This too is where the objectives of the liberation struggle come into play, all for the right reasons.

The country’s war of liberation was primarily about handing over the land back to its rightful owners, the people of Zimbabwe.

Even when Zimbabwe initiates a programme of compensating those white farmers for developments made on the land they possessed, that is not and can never be enough for Uncle Sam until the land goes back into the hands of its previous ‘owners’.

Thus, the West’s relentless fight against Zimbabwe is about the land.

“We are participating in this strategic dialogue and we are doing this because of the importance of these reforms that extend beyond everything. These reforms, if successfully executed, will create the conditions for social and economic growth,” said Meyer, maliciously regurgitating his country’s now tired reforms mantra and conveniently ignoring that Zimbabwe’s economic growth and development efforts are being hampered by his country’s sanctions.

“It’s imperative for Zimbabwe to demonstrate credible progress in implementing governance, economic and land reforms. Not just reaching agreements with partners but implementing those agreements.”

These statements once again cast the spotlight on the re-engagement programme being pursued by the Government, with particular focus on the sincerity of those we are trying to find common ground with — all this in the wake of Uncle Sam’s past history with Dr Adesina in particular.

The compelling question would be: Do we have a sincere and willing partner in Uncle Sam who is evidently bidding his time in anticipation of a highly unlikely CCC victory in the August harmonised elections?

Will Dr Adesina’s strenuous efforts be embraced by the same Uncle Sam who is openly proving to be a stumbling block to the arrears clearance and debt restructuring plan and once tried to block his ascendancy to the helm of the AfDB?

Here is why:

In May 2020, just three months before he was re-elected unopposed for a second term, a Western funded cabal within the AfDB, ‘The Group of Concerned Staff Members of the AfDB’ claimed via emails sent to two executive directors of the Bank, Yano Takuji and Steven Dowd as well as director for its Integrity and Anti-Corruption Department Alan Bacaresse from January of that year that Dr Adesina had abused the bank’s resources among a host of untested allegations.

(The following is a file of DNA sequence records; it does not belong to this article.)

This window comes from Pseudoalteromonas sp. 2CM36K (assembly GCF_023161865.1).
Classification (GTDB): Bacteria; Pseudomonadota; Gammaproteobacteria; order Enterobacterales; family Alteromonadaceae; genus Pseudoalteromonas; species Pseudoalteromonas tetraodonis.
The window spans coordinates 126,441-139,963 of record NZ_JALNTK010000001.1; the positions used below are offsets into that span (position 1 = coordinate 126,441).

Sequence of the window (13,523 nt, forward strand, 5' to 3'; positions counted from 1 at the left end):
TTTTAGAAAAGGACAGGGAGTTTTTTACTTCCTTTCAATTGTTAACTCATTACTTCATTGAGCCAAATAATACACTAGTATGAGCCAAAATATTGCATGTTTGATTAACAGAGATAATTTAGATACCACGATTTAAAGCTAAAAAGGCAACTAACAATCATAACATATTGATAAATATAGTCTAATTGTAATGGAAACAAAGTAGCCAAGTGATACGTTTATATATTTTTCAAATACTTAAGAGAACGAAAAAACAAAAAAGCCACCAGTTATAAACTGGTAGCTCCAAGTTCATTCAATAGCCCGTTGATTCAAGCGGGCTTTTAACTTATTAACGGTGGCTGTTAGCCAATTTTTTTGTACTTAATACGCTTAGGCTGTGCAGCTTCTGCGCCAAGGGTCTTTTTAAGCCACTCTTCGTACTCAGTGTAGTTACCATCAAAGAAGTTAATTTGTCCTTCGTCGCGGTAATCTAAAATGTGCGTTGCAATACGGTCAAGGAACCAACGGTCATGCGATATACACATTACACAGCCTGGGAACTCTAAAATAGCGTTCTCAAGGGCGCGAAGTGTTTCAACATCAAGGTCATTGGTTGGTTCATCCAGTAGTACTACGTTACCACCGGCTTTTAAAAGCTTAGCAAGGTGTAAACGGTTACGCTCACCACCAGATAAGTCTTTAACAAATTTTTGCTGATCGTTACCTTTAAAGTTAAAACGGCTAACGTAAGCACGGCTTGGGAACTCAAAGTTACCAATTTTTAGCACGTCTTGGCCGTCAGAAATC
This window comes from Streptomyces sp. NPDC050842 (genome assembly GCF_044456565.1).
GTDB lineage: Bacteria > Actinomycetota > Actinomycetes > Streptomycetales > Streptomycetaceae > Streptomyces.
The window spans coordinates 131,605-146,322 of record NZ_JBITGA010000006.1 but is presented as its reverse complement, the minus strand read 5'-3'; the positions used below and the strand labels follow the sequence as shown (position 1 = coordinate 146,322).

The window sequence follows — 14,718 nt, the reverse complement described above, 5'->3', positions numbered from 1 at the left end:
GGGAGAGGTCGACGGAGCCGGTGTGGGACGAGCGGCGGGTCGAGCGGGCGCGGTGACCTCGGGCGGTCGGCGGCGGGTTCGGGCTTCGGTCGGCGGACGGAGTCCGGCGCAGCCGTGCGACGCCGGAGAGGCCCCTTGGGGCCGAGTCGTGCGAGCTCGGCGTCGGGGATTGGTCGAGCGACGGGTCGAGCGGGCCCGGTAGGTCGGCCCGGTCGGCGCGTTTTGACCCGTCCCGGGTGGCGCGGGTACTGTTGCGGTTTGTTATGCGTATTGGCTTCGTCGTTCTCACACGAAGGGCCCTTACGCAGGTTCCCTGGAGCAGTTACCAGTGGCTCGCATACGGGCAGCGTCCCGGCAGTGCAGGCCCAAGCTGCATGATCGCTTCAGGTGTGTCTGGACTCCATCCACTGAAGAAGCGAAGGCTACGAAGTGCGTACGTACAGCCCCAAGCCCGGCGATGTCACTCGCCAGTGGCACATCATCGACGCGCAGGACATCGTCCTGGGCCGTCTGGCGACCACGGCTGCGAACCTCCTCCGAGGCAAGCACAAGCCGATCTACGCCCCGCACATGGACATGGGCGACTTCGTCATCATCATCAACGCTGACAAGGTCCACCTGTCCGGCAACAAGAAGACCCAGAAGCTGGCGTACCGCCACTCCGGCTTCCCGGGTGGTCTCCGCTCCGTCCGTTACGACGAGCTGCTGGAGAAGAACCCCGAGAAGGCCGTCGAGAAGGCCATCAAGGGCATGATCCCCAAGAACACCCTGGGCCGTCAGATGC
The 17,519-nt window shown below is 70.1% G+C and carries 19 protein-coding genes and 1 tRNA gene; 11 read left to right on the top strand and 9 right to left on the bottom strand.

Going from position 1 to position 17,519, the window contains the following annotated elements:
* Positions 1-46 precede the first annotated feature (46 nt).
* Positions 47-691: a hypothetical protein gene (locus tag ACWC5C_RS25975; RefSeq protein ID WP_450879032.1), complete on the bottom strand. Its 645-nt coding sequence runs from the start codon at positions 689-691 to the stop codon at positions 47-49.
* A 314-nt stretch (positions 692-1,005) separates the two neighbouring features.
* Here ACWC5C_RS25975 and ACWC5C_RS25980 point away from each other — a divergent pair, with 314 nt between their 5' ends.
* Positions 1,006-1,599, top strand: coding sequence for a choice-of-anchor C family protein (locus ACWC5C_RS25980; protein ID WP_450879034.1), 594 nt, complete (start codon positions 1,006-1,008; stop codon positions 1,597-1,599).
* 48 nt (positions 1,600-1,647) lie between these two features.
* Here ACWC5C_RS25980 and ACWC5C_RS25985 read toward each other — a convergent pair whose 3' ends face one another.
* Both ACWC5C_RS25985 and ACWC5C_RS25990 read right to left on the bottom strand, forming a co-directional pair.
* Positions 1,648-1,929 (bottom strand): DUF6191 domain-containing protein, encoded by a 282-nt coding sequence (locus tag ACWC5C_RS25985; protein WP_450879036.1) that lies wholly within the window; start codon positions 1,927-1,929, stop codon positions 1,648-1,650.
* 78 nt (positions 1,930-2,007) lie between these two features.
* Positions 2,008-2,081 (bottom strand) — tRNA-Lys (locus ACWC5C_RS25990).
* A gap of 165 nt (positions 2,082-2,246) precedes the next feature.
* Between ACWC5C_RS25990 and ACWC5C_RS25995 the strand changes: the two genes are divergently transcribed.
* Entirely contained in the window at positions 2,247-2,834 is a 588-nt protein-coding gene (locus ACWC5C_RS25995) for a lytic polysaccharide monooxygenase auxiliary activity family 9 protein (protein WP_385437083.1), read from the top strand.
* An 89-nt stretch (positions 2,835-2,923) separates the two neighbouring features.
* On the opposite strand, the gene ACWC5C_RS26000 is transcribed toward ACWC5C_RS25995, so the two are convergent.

But an internal investigation carried out by the Bank’s Ethics Committee which was headed by Takuji cleared him of wrongdoing, stating that Dr Adesina ‘was totally exonerated of all allegations made against him’ was rejected by then US Treasury Secretary, Steve Mnuchin.

“We fear that the wholesale dismissal of all allegations without appropriate investigation will tarnish the reputation of this institution as one that does not uphold high standards of ethics. Therefore, the United States cannot support dismissing the allegations at this stage,”  wrote Mnuchin.

A so-called ‘High-Level Panel of Independent Experts’ mandated to review the Ethics Committee’s clearance of Dr Adesina was damning in its assessment.

It said: “It has considered the president’s submissions on their face and find them consistent with his innocence and to be more persuasive. Complaints were correctly dismissed at the stage of preliminary examination,” adding that ‘complaints did not satisfy the threshold of credibility and substantiation’.

Dr Adesina’s crime was his transformational interventions both as Nigeria’s Minister of Agriculture and as president of the AfDB.

Under his term as Minister in Nigeria, he oversaw a boom in rice production which meant a decline in the country’s import bill and capacitation of local farmers and saw the AfDB’s capitalisation rise from US$93 billion in 2015 to US$208 billion in 2020.

In 2019, financial ratings agency, S&P gave the AfDB ‘Triple A’ for an outstanding performance.

When Zimbabwe and Africa’s story is finally told in full, there will be no escaping that the West, led by the US, were on an all-out war to subdue the will and collective aspirations of the Zimbabwean masses.

This is a war that is being waged on all fronts, particularly the economic front, but one which always falters at the ballot as has been the case in the recent past and as it shall be in August 2023.